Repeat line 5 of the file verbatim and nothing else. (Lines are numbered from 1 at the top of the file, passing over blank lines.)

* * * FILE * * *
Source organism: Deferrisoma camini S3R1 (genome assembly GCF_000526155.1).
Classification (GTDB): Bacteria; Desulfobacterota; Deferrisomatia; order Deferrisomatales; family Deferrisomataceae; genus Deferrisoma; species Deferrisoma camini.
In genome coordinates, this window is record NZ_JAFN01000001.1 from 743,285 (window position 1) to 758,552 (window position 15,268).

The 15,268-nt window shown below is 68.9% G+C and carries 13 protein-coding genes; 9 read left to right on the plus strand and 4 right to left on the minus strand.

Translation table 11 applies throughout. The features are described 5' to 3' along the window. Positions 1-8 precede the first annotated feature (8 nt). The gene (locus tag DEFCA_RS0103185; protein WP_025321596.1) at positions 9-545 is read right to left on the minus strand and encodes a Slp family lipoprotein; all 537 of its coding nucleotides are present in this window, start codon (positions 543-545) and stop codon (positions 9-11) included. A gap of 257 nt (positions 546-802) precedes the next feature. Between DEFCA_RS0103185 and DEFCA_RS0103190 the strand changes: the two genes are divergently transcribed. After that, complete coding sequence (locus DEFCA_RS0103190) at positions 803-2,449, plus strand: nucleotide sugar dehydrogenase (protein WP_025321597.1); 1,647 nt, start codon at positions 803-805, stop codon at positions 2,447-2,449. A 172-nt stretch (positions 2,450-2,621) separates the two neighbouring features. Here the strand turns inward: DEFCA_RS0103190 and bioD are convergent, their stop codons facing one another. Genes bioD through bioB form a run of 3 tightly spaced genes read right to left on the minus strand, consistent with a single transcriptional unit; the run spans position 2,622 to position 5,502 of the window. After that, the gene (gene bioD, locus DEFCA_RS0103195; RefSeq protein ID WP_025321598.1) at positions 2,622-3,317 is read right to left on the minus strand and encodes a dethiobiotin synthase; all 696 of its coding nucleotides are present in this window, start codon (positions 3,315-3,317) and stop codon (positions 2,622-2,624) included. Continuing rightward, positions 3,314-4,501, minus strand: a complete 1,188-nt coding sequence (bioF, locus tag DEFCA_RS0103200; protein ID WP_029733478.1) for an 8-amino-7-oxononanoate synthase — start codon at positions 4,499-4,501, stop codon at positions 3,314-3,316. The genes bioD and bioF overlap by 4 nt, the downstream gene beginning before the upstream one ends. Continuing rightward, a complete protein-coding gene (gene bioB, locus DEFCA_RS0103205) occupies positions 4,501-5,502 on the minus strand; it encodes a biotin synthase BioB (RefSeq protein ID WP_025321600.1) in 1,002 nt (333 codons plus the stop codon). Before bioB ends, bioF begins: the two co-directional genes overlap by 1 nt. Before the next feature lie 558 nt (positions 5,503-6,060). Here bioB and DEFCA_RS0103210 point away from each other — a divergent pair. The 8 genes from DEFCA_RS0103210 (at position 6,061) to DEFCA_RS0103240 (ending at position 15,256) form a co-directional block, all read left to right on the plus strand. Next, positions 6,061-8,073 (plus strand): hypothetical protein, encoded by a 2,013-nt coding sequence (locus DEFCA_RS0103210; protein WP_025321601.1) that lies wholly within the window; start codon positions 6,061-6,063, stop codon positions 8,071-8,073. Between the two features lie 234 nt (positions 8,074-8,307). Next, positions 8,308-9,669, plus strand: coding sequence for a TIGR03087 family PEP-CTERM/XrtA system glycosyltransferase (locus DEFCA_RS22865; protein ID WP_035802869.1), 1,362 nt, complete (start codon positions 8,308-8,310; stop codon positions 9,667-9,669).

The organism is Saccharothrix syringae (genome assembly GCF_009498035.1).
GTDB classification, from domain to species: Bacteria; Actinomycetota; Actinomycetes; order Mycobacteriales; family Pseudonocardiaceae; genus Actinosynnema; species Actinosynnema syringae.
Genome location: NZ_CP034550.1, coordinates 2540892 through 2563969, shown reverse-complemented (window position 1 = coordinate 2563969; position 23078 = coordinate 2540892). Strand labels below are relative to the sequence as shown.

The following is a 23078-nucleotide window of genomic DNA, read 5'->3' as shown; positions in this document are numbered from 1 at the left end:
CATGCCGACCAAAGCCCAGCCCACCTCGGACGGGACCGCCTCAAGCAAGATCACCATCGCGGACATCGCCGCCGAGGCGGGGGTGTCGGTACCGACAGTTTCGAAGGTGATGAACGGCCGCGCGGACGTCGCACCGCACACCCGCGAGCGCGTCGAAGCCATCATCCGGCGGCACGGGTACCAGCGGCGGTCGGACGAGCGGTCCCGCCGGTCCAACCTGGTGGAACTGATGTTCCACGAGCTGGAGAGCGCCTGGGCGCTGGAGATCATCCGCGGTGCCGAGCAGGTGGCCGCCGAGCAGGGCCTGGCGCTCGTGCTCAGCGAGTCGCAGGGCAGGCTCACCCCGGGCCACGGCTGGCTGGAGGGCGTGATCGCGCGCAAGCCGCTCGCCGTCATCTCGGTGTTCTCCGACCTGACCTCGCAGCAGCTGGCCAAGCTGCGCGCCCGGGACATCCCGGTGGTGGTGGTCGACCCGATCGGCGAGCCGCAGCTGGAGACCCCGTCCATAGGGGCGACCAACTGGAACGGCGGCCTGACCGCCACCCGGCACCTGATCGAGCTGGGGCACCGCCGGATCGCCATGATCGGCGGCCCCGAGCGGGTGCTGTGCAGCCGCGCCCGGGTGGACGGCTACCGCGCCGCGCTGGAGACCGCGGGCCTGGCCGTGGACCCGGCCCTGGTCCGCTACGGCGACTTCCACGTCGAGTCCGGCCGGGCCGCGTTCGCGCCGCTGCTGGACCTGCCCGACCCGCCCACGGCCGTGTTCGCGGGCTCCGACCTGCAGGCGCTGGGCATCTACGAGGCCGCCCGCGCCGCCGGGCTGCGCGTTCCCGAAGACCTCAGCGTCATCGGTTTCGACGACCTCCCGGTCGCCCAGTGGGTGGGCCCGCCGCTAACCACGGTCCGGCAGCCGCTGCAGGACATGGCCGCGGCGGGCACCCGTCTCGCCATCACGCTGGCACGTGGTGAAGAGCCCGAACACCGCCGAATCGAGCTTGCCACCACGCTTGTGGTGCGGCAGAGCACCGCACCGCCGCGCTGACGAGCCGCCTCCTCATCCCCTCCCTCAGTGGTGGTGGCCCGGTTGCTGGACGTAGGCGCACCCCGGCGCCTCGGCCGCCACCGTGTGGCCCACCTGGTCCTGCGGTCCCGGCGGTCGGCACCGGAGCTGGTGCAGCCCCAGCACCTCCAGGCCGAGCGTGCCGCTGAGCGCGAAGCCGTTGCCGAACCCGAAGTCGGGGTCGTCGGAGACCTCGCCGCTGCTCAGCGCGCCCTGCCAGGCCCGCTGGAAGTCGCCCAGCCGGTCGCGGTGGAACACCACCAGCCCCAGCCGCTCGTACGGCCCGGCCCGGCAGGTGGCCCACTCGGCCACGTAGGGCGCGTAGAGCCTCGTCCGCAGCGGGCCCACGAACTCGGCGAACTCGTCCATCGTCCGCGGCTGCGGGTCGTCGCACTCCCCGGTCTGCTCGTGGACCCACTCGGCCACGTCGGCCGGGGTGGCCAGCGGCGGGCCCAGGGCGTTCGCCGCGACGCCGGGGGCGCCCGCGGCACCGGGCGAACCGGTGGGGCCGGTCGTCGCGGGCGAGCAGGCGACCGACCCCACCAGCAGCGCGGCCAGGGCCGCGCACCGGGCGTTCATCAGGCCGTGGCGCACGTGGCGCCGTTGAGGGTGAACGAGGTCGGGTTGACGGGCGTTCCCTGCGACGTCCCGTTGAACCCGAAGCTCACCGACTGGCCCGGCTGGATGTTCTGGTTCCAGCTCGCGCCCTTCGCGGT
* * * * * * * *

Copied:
Translation table 11 applies throughout. The features are described 5' to 3' along the window. Positions 1-8 precede the first annotated feature (8 nt). The gene (locus tag DEFCA_RS0103185; protein WP_025321596.1) at positions 9-545 is read right to left on the minus strand and encodes a Slp family lipoprotein; all 537 of its coding nucleotides are present in this window, start codon (positions 543-545) and stop codon (positions 9-11) included. A gap of 257 nt (positions 546-802) precedes the next feature. Between DEFCA_RS0103185 and DEFCA_RS0103190 the strand changes: the two genes are divergently transcribed. After that, complete coding sequence (locus DEFCA_RS0103190) at positions 803-2,449, plus strand: nucleotide sugar dehydrogenase (protein WP_025321597.1); 1,647 nt, start codon at positions 803-805, stop codon at positions 2,447-2,449. A 172-nt stretch (positions 2,450-2,621) separates the two neighbouring features. Here the strand turns inward: DEFCA_RS0103190 and bioD are convergent, their stop codons facing one another. Genes bioD through bioB form a run of 3 tightly spaced genes read right to left on the minus strand, consistent with a single transcriptional unit; the run spans position 2,622 to position 5,502 of the window. After that, the gene (gene bioD, locus DEFCA_RS0103195; RefSeq protein ID WP_025321598.1) at positions 2,622-3,317 is read right to left on the minus strand and encodes a dethiobiotin synthase; all 696 of its coding nucleotides are present in this window, start codon (positions 3,315-3,317) and stop codon (positions 2,622-2,624) included. Continuing rightward, positions 3,314-4,501, minus strand: a complete 1,188-nt coding sequence (bioF, locus tag DEFCA_RS0103200; protein ID WP_029733478.1) for an 8-amino-7-oxononanoate synthase — start codon at positions 4,499-4,501, stop codon at positions 3,314-3,316. The genes bioD and bioF overlap by 4 nt, the downstream gene beginning before the upstream one ends. Continuing rightward, a complete protein-coding gene (gene bioB, locus DEFCA_RS0103205) occupies positions 4,501-5,502 on the minus strand; it encodes a biotin synthase BioB (RefSeq protein ID WP_025321600.1) in 1,002 nt (333 codons plus the stop codon). Before bioB ends, bioF begins: the two co-directional genes overlap by 1 nt. Before the next feature lie 558 nt (positions 5,503-6,060). Here bioB and DEFCA_RS0103210 point away from each other — a divergent pair. The 8 genes from DEFCA_RS0103210 (at position 6,061) to DEFCA_RS0103240 (ending at position 15,256) form a co-directional block, all read left to right on the plus strand. Next, positions 6,061-8,073 (plus strand): hypothetical protein, encoded by a 2,013-nt coding sequence (locus DEFCA_RS0103210; protein WP_025321601.1) that lies wholly within the window; start codon positions 6,061-6,063, stop codon positions 8,071-8,073. Between the two features lie 234 nt (positions 8,074-8,307). Next, positions 8,308-9,669, plus strand: coding sequence for a TIGR03087 family PEP-CTERM/XrtA system glycosyltransferase (locus DEFCA_RS22865; protein ID WP_035802869.1), 1,362 nt, complete (start codon positions 8,308-8,310; stop codon positions 9,667-9,669).